Garfield County has reported 27 new COVID-19 cases since Monday and Eagle County has added 17 cases. Pitkin County has recorded eight cases since Monday.
• The Fork ran at 103% of average below Maroon Creek and at 97% of average at Emma on Sept. 18.
• Lake Powell’s elevation has lost about one foot since last week.
• Air temperatures are dropping and air quality was mostly clean last week.
Each of Aspen Journalism’s reporters and editors, as well as two freelance journalists, took home first-place awards.
Some pointed out that the Wolf Creek project is sure to get lots of scrutiny and, perhaps, national attention, especially with the current spotlight on the declining reservoirs of the Colorado River system.
• The Fork above Aspen ran at 75% of average Sept. 11 as Cameo call returns.
• Lake Powell’s elevation is down to 3,530 feet or five feet above critical level.
• Air quality in Aspen was “moderate” for three consecutive days last week due to smoke coming from out-of-state wildfires.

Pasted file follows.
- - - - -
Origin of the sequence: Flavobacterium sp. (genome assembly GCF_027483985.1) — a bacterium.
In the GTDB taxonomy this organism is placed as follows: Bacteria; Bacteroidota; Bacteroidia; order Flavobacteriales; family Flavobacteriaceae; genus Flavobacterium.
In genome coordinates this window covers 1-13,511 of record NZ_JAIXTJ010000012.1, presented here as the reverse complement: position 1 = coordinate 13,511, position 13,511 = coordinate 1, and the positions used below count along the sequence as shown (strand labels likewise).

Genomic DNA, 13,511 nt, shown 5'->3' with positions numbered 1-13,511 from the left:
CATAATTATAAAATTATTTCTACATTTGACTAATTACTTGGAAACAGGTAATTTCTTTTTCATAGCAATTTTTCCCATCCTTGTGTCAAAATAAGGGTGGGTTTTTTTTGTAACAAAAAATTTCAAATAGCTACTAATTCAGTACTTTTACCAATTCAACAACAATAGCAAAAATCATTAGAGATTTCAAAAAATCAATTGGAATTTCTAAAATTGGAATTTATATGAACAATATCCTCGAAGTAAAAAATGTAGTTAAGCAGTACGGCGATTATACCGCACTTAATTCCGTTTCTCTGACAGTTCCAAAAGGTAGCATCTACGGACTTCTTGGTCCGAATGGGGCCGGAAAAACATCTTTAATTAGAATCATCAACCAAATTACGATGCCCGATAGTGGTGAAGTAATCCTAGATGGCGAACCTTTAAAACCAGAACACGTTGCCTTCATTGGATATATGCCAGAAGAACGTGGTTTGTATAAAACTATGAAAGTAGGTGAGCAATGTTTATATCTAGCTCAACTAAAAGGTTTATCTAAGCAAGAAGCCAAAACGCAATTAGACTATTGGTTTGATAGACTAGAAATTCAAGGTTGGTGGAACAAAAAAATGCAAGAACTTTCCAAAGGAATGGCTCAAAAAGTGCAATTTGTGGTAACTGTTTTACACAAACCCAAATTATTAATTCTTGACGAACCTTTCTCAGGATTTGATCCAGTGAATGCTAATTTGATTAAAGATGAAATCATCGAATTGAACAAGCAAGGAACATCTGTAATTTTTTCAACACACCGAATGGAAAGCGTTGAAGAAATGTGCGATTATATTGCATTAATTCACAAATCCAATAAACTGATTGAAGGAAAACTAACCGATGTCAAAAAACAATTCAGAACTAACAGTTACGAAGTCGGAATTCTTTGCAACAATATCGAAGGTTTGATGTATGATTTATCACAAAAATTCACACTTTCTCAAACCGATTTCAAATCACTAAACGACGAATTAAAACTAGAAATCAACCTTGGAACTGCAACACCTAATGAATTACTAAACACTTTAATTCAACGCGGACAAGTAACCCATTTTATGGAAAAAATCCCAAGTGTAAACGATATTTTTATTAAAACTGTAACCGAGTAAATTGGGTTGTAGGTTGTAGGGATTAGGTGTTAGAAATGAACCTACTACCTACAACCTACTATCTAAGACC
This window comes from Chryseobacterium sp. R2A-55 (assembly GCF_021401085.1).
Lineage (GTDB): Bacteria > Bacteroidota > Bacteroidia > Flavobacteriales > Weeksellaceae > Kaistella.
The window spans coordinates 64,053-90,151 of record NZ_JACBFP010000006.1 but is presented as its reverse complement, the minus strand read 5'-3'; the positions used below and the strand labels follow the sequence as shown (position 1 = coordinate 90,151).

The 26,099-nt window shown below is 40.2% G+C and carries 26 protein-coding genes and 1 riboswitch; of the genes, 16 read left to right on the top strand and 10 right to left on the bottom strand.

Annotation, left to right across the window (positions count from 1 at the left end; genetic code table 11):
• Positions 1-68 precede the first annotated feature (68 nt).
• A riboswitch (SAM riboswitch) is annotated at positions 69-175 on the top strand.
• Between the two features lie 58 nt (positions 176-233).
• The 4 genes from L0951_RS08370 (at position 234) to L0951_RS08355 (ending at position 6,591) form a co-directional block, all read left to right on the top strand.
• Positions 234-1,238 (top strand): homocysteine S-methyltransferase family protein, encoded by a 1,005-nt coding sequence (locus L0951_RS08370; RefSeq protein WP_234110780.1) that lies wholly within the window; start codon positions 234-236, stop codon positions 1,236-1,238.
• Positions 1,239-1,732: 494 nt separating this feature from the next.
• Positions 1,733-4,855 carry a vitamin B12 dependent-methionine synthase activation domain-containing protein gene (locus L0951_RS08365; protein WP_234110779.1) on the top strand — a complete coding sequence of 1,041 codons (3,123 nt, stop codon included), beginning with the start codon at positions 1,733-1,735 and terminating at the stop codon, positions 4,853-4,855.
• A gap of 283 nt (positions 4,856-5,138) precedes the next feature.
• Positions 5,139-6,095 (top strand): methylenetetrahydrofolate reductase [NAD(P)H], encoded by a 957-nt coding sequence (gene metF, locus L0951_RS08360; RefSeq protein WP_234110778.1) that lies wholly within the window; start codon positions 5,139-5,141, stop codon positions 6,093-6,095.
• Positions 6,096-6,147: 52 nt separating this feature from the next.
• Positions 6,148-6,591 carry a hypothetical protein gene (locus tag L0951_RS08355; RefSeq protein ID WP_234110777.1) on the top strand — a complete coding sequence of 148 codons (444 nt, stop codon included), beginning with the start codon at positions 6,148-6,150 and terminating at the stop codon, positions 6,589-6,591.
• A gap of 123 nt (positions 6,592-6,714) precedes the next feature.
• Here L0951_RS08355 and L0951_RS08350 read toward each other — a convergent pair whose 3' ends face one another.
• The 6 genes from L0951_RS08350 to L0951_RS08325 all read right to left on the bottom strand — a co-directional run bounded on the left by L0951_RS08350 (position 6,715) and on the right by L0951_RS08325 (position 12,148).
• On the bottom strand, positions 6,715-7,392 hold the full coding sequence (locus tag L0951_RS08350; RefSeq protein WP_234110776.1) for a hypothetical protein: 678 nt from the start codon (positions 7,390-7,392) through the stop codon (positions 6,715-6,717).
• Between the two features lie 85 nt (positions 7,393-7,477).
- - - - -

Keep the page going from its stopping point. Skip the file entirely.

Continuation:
According to Camblin, it was the federal Upper Colorado River Endangered Fish Recovery Program that first pushed the district to take a look at where it could manage its water better.
• Paid occupancy in Aspen reached 75.5% in July, down from 86.4% last year.
• The Fork ran at 106% of average on Aug. 28 below Maroon Creek, up from 89% last week.
• Lake Powell’s elevation has lost one foot since last week.
Berggren said we are starting to see voluntary collaboration start to break down and that it might be time for federal intervention.
• The Fork ran at 105% near Emma, 44% in Aspen.
• Lake Powell’s elevation has lost six inches since last week.
• Aspen high temps reached 87°F on Aug. 9, about 10 degrees above normal.
“Since April, we’ve seen a disconnect between our incidence rates, our positivity and our wastewater measurements,” Pitkin County epidemiologist Carly Senst told county commissioners July 26. “The wastewater is showing much higher prevalence than what we’re seeing come through.”